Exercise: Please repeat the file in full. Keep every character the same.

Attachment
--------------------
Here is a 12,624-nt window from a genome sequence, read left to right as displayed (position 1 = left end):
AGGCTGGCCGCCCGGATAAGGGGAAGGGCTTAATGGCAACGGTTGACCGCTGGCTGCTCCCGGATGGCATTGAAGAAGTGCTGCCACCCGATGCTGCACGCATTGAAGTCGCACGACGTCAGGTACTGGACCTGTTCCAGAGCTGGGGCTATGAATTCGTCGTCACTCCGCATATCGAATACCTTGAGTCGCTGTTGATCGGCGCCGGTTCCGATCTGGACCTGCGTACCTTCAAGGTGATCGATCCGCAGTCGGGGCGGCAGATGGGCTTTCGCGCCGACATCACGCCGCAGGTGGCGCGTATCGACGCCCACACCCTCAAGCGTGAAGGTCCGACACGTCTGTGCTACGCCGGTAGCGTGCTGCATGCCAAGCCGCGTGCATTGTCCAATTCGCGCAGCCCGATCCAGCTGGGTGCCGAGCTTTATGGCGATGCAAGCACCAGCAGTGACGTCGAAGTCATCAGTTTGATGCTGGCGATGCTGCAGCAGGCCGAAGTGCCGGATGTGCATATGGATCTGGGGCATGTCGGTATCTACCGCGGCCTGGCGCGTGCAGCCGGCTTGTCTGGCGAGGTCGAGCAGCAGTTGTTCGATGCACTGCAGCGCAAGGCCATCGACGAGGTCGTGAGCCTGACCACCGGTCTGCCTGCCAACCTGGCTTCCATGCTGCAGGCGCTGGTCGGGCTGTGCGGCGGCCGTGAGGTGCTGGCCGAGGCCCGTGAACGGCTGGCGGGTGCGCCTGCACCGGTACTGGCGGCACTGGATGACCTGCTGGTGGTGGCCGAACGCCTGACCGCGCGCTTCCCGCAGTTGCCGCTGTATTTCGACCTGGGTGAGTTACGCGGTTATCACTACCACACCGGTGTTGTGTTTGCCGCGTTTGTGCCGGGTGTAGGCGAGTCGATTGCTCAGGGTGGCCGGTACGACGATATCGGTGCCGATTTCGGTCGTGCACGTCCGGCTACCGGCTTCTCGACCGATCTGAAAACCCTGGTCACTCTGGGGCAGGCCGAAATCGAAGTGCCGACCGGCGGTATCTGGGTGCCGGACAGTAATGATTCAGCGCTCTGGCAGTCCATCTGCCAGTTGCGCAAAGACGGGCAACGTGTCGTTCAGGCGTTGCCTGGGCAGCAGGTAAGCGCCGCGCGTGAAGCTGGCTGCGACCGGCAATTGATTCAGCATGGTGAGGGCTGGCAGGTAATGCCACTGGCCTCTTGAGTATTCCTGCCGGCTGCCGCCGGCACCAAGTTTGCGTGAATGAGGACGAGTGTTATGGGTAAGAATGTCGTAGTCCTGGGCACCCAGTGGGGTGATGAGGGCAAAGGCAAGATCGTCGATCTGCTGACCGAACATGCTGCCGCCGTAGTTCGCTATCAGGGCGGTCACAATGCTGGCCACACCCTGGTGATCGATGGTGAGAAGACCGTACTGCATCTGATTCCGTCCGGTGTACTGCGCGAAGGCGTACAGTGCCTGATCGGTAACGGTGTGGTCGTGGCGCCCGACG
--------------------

Here is a 12,624-nt window from a genome sequence, read left to right as displayed (position 1 = left end):
AGGCTGGCCGCCCGGATAAGGGGAAGGGCTTAATGGCAACGGTTGACCGCTGGCTGCTCCCGGATGGCATTGAAGAAGTGCTGCCACCCGATGCTGCACGCATTGAAGTCGCACGACGTCAGGTACTGGACCTGTTCCAGAGCTGGGGCTATGAATTCGTCGTCACTCCGCATATCGAATACCTTGAGTCGCTGTTGATCGGCGCCGGTTCCGATCTGGACCTGCGTACCTTCAAGGTGATCGATCCGCAGTCGGGGCGGCAGATGGGCTTTCGCGCCGACATCACGCCGCAGGTGGCGCGTATCGACGCCCACACCCTCAAGCGTGAAGGTCCGACACGTCTGTGCTACGCCGGTAGCGTGCTGCATGCCAAGCCGCGTGCATTGTCCAATTCGCGCAGCCCGATCCAGCTGGGTGCCGAGCTTTATGGCGATGCAAGCACCAGCAGTGACGTCGAAGTCATCAGTTTGATGCTGGCGATGCTGCAGCAGGCCGAAGTGCCGGATGTGCATATGGATCTGGGGCATGTCGGTATCTACCGCGGCCTGGCGCGTGCAGCCGGCTTGTCTGGCGAGGTCGAGCAGCAGTTGTTCGATGCACTGCAGCGCAAGGCCATCGACGAGGTCGTGAGCCTGACCACCGGTCTGCCTGCCAACCTGGCTTCCATGCTGCAGGCGCTGGTCGGGCTGTGCGGCGGCCGTGAGGTGCTGGCCGAGGCCCGTGAACGGCTGGCGGGTGCGCCTGCACCGGTACTGGCGGCACTGGATGACCTGCTGGTGGTGGCCGAACGCCTGACCGCGCGCTTCCCGCAGTTGCCGCTGTATTTCGACCTGGGTGAGTTACGCGGTTATCACTACCACACCGGTGTTGTGTTTGCCGCGTTTGTGCCGGGTGTAGGCGAGTCGATTGCTCAGGGTGGCCGGTACGACGATATCGGTGCCGATTTCGGTCGTGCACGTCCGGCTACCGGCTTCTCGACCGATCTGAAAACCCTGGTCACTCTGGGGCAGGCCGAAATCGAAGTGCCGACCGGCGGTATCTGGGTGCCGGACAGTAATGATTCAGCGCTCTGGCAGTCCATCTGCCAGTTGCGCAAAGACGGGCAACGTGTCGTTCAGGCGTTGCCTGGGCAGCAGGTAAGCGCCGCGCGTGAAGCTGGCTGCGACCGGCAATTGATTCAGCATGGTGAGGGCTGGCAGGTAATGCCACTGGCCTCTTGAGTATTCCTGCCGGCTGCCGCCGGCACCAAGTTTGCGTGAATGAGGACGAGTGTTATGGGTAAGAATGTCGTAGTCCTGGGCACCCAGTGGGGTGATGAGGGCAAAGGCAAGATCGTCGATCTGCTGACCGAACATGCTGCCGCCGTAGTTCGCTATCAGGGCGGTCACAATGCTGGCCACACCCTGGTGATCGATGGTGAGAAGACCGTACTGCATCTGATTCCGTCCGGTGTACTGCGCGAAGGCGTACAGTGCCTGATCGGTAACGGTGTGGTCGTGGCGCCCGACG